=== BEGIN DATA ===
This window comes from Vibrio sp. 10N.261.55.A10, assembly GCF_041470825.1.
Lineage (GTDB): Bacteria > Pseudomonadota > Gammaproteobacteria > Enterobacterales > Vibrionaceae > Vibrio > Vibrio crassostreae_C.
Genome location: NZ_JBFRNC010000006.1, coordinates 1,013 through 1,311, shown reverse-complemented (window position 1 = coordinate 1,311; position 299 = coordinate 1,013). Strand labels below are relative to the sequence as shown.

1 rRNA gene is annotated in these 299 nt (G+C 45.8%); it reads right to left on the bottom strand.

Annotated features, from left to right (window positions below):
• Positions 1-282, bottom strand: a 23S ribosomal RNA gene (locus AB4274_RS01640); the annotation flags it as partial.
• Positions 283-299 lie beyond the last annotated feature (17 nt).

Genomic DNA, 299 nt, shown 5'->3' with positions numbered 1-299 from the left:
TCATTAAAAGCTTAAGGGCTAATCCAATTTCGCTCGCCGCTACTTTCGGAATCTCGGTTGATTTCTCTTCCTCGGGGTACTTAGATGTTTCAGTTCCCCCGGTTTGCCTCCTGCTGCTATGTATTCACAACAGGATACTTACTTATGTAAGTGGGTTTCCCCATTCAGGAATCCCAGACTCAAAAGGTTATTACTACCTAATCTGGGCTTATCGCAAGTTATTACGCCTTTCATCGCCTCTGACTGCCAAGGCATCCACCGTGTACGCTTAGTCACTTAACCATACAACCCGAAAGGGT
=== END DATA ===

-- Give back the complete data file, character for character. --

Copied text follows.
This window comes from Vibrio sp. 10N.261.55.A10, assembly GCF_041470825.1.
Lineage (GTDB): Bacteria > Pseudomonadota > Gammaproteobacteria > Enterobacterales > Vibrionaceae > Vibrio > Vibrio crassostreae_C.
Genome location: NZ_JBFRNC010000006.1, coordinates 1,013 through 1,311, shown reverse-complemented (window position 1 = coordinate 1,311; position 299 = coordinate 1,013). Strand labels below are relative to the sequence as shown.

1 rRNA gene is annotated in these 299 nt (G+C 45.8%); it reads right to left on the bottom strand.

Annotated features, from left to right (window positions below):
• Positions 1-282, bottom strand: a 23S ribosomal RNA gene (locus AB4274_RS01640); the annotation flags it as partial.
• Positions 283-299 lie beyond the last annotated feature (17 nt).

Genomic DNA, 299 nt, shown 5'->3' with positions numbered 1-299 from the left:
TCATTAAAAGCTTAAGGGCTAATCCAATTTCGCTCGCCGCTACTTTCGGAATCTCGGTTGATTTCTCTTCCTCGGGGTACTTAGATGTTTCAGTTCCCCCGGTTTGCCTCCTGCTGCTATGTATTCACAACAGGATACTTACTTATGTAAGTGGGTTTCCCCATTCAGGAATCCCAGACTCAAAAGGTTATTACTACCTAATCTGGGCTTATCGCAAGTTATTACGCCTTTCATCGCCTCTGACTGCCAAGGCATCCACCGTGTACGCTTAGTCACTTAACCATACAACCCGAAAGGGT